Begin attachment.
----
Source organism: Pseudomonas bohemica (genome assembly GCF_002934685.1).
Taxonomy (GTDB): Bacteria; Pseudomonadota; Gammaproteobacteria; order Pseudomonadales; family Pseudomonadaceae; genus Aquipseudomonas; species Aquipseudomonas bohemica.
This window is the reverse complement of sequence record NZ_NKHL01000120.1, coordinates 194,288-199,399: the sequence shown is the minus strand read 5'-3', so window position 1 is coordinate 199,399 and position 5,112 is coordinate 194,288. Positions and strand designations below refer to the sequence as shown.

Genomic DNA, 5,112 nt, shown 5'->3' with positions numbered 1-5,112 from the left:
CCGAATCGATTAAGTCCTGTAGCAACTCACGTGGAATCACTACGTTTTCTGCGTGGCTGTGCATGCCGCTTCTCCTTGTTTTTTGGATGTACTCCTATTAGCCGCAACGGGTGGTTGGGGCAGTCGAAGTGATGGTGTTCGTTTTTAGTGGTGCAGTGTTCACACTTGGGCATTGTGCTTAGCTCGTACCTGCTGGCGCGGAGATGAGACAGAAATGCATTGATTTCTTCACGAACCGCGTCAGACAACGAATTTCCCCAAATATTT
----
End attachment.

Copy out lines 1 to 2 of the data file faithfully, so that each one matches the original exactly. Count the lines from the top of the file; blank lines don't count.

Source organism: Pseudomonas bohemica (genome assembly GCF_002934685.1).
Taxonomy (GTDB): Bacteria; Pseudomonadota; Gammaproteobacteria; order Pseudomonadales; family Pseudomonadaceae; genus Aquipseudomonas; species Aquipseudomonas bohemica.